I'm so excited and I just can't hide it
I'm about to lose control and I think I like it…
I'm about to lose control and I think I like it…
-The Pointer Sisters
Man o man, here we are!
I never thought I would see the day when my Rangers would actually accumulate more wins than the opposition in a given series, but here we are. And by no means was it easy.
We all in Rangerland thought the series was over once Texas jumped out to a 2-0 series lead. We were making plans, wondering which team (NY-Min) was going to have the unfortunate luck of playing us. Didn’t matter where we played, when we played or who we played—we were on a roll and someone was about to get rolled over.
We watched in amusement when the Rays were crying over calls Rangers’ fans in the past were all too familiar with. We laughed as Rays skipper Buddy Holly was tossed out in game two arguing about Michael Young’s alleged strike out against one of his scrub pitchers.
We watched the Rays over think every situation while we flew around the bases with such ease and were getting hits off of their staff like it was a wiffle ball tourney. It was like nothing we had witnessed before in Rangers’ history. Even if you didn’t want to believe, you were forced to because the team was playing that good. We started getting breaks and everything was going swell. The collective thought throughout Arlington was there was no way this thing was going back to Tampa. We were going to finish it here and the baseball world would know they had a sleeping giant on its hands. And even though we were warned that it wasn’t over by the teams Moses, Ron Washington, we dismissed that crazy talk because it was over.
We had left the Rays in our rearview mirrors, casually motoring away from the scene of the hit and run not thinking they might still get up.
Then the series moved back to Texas.
At first, Game 3 began to resemble the first two—the hitters were held in check and we ended up taking the lead. But just like the end of Game 1, the bullpen couldn’t hold it and we got mollywopped. The air started slowly seeping out of the balloon and fans were left wondering what happened. Had Wash mishandled the bullpen? Did he pull Lewis too soon? Did he not use Darren O’Day long enough and did he place Neftali Feliz in too early? If the Rangers collapse, should Washington lose his job?
I can answer them all in one word—No! It would be easy to toss all the blame on Wash, but the answer is much simpler than that. Wash hadn’t done anything he hadn’t done all year. He had no choice but to pull Lewis because eventually he was going to give up the hit that was going to drive all those walked batters in. So the logical thing to do was go to the bullpen, one of the strengths of the team and ask them to do what they had done for him all year—close it out. Only they failed and that guaranteed that there would be baseball played at noon the following Sunday.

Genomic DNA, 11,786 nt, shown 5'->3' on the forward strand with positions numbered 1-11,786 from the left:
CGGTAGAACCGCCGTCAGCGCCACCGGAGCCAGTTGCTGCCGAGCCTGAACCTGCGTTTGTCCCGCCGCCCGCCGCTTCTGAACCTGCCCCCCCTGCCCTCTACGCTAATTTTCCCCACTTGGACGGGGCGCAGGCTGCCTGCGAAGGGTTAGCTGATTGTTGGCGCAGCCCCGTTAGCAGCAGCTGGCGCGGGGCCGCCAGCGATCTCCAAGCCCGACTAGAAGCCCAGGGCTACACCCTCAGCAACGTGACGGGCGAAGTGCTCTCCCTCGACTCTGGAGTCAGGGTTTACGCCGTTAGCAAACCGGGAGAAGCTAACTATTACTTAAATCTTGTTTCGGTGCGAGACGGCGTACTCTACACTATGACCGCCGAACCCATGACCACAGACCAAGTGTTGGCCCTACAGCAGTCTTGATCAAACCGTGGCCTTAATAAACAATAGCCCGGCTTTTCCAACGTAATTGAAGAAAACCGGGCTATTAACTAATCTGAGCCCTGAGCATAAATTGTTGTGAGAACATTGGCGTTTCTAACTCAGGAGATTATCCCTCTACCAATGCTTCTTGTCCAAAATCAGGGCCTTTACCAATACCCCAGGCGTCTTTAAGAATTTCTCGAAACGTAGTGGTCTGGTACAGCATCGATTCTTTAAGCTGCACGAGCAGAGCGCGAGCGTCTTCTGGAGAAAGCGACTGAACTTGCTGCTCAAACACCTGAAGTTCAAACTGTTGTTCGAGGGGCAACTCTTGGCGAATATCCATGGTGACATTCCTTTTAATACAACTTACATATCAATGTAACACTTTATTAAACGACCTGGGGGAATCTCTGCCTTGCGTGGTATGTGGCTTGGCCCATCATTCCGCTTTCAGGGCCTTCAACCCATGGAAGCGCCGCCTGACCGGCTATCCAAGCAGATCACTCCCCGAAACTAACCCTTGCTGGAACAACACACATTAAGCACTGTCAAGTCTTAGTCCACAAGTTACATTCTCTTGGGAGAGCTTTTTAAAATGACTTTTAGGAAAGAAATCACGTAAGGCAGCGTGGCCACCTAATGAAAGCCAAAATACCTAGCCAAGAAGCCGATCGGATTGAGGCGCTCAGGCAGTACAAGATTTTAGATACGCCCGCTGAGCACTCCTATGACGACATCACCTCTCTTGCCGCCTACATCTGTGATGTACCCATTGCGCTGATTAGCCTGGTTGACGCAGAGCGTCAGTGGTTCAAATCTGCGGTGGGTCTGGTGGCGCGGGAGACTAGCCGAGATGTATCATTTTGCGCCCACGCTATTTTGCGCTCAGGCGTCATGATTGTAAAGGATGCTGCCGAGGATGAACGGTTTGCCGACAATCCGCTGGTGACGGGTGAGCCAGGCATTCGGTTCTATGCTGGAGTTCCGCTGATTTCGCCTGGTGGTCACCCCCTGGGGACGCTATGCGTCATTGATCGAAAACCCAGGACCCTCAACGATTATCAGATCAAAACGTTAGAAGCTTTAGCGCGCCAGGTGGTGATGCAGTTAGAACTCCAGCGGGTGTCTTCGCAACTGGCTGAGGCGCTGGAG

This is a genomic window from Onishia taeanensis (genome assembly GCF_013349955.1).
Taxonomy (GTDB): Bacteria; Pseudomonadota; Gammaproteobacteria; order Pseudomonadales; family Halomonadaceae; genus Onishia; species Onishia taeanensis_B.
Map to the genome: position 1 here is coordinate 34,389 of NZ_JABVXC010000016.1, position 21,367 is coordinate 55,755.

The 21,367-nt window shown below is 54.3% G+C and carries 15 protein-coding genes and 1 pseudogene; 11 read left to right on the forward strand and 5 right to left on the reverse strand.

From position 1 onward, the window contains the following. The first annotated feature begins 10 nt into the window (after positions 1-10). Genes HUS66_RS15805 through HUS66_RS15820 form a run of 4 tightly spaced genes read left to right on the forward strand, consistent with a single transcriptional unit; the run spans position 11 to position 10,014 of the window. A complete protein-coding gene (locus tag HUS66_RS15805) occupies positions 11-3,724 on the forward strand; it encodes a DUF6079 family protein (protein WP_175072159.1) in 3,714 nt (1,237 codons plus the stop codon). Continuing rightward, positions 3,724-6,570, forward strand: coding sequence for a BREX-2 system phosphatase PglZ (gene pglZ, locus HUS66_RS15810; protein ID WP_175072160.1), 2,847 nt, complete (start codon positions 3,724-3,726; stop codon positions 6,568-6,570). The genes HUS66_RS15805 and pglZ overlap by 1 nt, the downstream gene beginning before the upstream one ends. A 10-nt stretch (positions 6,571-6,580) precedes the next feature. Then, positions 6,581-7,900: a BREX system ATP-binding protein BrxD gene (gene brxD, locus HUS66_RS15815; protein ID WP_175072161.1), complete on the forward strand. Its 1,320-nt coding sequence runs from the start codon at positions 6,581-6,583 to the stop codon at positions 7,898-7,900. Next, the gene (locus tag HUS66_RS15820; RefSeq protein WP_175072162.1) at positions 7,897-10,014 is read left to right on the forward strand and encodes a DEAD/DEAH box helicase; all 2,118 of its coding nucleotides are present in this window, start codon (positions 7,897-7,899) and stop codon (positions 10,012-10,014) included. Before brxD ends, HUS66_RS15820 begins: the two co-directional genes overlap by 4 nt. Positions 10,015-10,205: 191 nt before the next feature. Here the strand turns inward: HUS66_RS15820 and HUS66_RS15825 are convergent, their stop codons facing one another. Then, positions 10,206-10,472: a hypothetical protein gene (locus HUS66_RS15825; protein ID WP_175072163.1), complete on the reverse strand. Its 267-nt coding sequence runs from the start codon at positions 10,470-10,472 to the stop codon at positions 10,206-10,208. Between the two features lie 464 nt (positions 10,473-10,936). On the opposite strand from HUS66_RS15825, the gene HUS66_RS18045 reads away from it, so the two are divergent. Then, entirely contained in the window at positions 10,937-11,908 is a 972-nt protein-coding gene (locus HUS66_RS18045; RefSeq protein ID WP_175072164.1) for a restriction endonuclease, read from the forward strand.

Sunday came and so did another loss. And so to began the rumblings from the “fans” and media about what went wrong these past two home games and why this would be a choke job of monumental proportions. We had trained ourselves to think in defeat because that was all we knew in the metroplex as it pertains to our sports franchises.
The Cowboys have been mediocre since the ‘90s; the Mavericks are all flash, no substance and the Stars? Well at the moment, Tom Hicks still owns them, so…
Anyway, Wash told all of us to be patient and believe. Above all else, he told his players to go out, have fun and leave all the chatter in the background. He said he knew his team and he felt good about the chance they had against the Rays on their own turf. He knew the Rays were going to be overconfident and their manager, so full of bluster and himself, would once again become over analytical and basically take his team out of the game.
And for all the talk of stats and numbers and professorial lectures Maddon provided, what he couldn’t provide was a solution to the Rangers. There was nothing they could do to stop the machine that was supposed to get swept, let alone be around for game five. There was nothing they could do to stop Andrus from scoring on a ground out to 1st or Nellie stealing third and then rumbling home on an error. There was nothing the Rays could do as Vlad did his best Andrus impression and decided he’d go home as well when Price held the ball too long trying to cover first and stood in disbelief when the runner was called safe.
The Rays could not get out of their own way and made mistake after mistake and lost to a far better team than them. When asked in the post game press conference about stealing a page from the Rays’ playbook, Washington replied, “That’s the way the Texas Rangers play ball. We didn’t steal anything.”
And that is the type of confidence that has been lacking with this team and Wash has instilled it into them.
But most of all, we need to have the same faith in our team as the skipper does and enjoy the moment.